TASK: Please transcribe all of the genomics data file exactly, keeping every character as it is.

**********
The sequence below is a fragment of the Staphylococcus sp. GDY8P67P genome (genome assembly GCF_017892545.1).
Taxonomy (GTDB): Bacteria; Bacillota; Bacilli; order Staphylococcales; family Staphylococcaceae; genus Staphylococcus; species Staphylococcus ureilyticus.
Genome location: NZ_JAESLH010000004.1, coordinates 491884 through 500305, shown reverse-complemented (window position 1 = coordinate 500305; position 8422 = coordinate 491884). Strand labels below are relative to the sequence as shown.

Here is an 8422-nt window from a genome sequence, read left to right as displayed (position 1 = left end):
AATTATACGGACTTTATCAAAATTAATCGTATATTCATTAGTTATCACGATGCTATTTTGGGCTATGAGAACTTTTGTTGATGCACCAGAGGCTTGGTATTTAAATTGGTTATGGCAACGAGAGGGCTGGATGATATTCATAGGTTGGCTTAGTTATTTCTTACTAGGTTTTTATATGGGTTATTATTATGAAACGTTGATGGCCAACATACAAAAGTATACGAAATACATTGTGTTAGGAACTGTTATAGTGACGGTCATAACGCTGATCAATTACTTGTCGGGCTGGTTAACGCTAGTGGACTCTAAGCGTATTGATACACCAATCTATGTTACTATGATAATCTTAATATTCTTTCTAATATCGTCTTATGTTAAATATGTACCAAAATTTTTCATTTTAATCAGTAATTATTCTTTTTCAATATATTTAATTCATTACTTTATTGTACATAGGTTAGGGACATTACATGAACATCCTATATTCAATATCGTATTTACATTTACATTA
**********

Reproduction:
The sequence below is a fragment of the Staphylococcus sp. GDY8P67P genome (genome assembly GCF_017892545.1).
Taxonomy (GTDB): Bacteria; Bacillota; Bacilli; order Staphylococcales; family Staphylococcaceae; genus Staphylococcus; species Staphylococcus ureilyticus.
Genome location: NZ_JAESLH010000004.1, coordinates 491884 through 500305, shown reverse-complemented (window position 1 = coordinate 500305; position 8422 = coordinate 491884). Strand labels below are relative to the sequence as shown.

Here is an 8422-nt window from a genome sequence, read left to right as displayed (position 1 = left end):
AATTATACGGACTTTATCAAAATTAATCGTATATTCATTAGTTATCACGATGCTATTTTGGGCTATGAGAACTTTTGTTGATGCACCAGAGGCTTGGTATTTAAATTGGTTATGGCAACGAGAGGGCTGGATGATATTCATAGGTTGGCTTAGTTATTTCTTACTAGGTTTTTATATGGGTTATTATTATGAAACGTTGATGGCCAACATACAAAAGTATACGAAATACATTGTGTTAGGAACTGTTATAGTGACGGTCATAACGCTGATCAATTACTTGTCGGGCTGGTTAACGCTAGTGGACTCTAAGCGTATTGATACACCAATCTATGTTACTATGATAATCTTAATATTCTTTCTAATATCGTCTTATGTTAAATATGTACCAAAATTTTTCATTTTAATCAGTAATTATTCTTTTTCAATATATTTAATTCATTACTTTATTGTACATAGGTTAGGGACATTACATGAACATCCTATATTCAATATCGTATTTACATTTACATTA